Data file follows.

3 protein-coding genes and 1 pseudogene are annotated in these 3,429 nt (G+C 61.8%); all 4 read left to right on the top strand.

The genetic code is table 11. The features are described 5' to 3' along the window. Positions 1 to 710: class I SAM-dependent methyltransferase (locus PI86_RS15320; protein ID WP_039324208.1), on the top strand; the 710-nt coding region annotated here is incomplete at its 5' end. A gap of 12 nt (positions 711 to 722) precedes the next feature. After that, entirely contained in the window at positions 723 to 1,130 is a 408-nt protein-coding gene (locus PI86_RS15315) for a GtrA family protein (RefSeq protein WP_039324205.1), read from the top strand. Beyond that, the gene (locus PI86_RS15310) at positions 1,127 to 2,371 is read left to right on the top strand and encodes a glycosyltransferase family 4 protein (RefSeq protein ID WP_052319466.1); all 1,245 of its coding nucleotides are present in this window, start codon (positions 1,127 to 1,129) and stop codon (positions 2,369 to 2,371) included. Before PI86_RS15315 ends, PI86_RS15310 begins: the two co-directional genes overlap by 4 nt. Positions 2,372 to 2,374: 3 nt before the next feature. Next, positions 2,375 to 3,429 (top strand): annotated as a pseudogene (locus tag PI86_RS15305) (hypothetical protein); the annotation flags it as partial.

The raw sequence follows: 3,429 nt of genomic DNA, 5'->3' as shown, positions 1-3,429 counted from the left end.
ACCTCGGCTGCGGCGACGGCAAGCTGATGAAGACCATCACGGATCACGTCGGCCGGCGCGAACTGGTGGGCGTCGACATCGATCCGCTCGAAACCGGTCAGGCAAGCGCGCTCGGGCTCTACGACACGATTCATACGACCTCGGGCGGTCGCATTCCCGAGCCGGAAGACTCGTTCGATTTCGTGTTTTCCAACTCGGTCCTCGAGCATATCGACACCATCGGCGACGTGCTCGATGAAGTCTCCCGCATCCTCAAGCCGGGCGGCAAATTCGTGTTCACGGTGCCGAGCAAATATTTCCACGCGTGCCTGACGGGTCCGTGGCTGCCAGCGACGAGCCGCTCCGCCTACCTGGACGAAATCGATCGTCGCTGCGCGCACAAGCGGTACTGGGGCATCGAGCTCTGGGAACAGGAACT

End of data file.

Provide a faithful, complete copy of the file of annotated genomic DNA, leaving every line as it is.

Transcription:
3 protein-coding genes and 1 pseudogene are annotated in these 3,429 nt (G+C 61.8%); all 4 read left to right on the top strand.

The genetic code is table 11. The features are described 5' to 3' along the window. Positions 1 to 710: class I SAM-dependent methyltransferase (locus PI86_RS15320; protein ID WP_039324208.1), on the top strand; the 710-nt coding region annotated here is incomplete at its 5' end. A gap of 12 nt (positions 711 to 722) precedes the next feature. After that, entirely contained in the window at positions 723 to 1,130 is a 408-nt protein-coding gene (locus PI86_RS15315) for a GtrA family protein (RefSeq protein WP_039324205.1), read from the top strand. Beyond that, the gene (locus PI86_RS15310) at positions 1,127 to 2,371 is read left to right on the top strand and encodes a glycosyltransferase family 4 protein (RefSeq protein ID WP_052319466.1); all 1,245 of its coding nucleotides are present in this window, start codon (positions 1,127 to 1,129) and stop codon (positions 2,369 to 2,371) included. Before PI86_RS15315 ends, PI86_RS15310 begins: the two co-directional genes overlap by 4 nt. Positions 2,372 to 2,374: 3 nt before the next feature. Next, positions 2,375 to 3,429 (top strand): annotated as a pseudogene (locus tag PI86_RS15305) (hypothetical protein); the annotation flags it as partial.

The raw sequence follows: 3,429 nt of genomic DNA, 5'->3' as shown, positions 1-3,429 counted from the left end.
ACCTCGGCTGCGGCGACGGCAAGCTGATGAAGACCATCACGGATCACGTCGGCCGGCGCGAACTGGTGGGCGTCGACATCGATCCGCTCGAAACCGGTCAGGCAAGCGCGCTCGGGCTCTACGACACGATTCATACGACCTCGGGCGGTCGCATTCCCGAGCCGGAAGACTCGTTCGATTTCGTGTTTTCCAACTCGGTCCTCGAGCATATCGACACCATCGGCGACGTGCTCGATGAAGTCTCCCGCATCCTCAAGCCGGGCGGCAAATTCGTGTTCACGGTGCCGAGCAAATATTTCCACGCGTGCCTGACGGGTCCGTGGCTGCCAGCGACGAGCCGCTCCGCCTACCTGGACGAAATCGATCGTCGCTGCGCGCACAAGCGGTACTGGGGCATCGAGCTCTGGGAACAGGAACT